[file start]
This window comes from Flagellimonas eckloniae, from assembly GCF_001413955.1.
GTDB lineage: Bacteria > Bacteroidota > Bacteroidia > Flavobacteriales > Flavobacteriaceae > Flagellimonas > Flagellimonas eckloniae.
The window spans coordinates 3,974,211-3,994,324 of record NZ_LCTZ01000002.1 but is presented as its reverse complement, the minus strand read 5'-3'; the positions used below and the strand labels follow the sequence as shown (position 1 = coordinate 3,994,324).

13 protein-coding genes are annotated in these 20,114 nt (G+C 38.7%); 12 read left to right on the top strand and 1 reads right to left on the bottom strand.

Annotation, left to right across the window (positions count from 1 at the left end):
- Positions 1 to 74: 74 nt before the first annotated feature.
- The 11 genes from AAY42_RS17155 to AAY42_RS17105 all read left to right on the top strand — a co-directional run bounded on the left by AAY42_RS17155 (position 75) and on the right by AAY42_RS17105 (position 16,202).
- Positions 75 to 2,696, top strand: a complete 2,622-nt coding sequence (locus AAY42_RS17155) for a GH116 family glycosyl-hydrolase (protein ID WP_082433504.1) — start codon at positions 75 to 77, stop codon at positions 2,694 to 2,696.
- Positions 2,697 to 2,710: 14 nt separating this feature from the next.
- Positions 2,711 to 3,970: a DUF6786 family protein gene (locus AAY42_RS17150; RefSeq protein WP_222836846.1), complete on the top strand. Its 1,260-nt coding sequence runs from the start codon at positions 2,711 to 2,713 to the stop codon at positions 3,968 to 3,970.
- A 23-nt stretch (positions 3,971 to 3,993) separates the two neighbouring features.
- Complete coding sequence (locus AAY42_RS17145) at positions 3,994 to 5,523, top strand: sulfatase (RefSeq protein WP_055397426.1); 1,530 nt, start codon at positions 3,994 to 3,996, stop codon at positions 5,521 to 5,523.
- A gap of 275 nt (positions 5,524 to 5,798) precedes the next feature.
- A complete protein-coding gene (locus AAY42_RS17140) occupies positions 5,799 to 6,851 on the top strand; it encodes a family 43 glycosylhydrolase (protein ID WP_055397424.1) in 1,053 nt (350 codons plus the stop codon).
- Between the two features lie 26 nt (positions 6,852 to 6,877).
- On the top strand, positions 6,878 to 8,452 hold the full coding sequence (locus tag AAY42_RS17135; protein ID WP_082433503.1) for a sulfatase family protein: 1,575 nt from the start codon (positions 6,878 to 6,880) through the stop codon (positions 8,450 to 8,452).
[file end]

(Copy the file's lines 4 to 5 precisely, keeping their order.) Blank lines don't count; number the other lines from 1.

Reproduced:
13 protein-coding genes are annotated in these 20,114 nt (G+C 38.7%); 12 read left to right on the top strand and 1 reads right to left on the bottom strand.

Annotation, left to right across the window (positions count from 1 at the left end):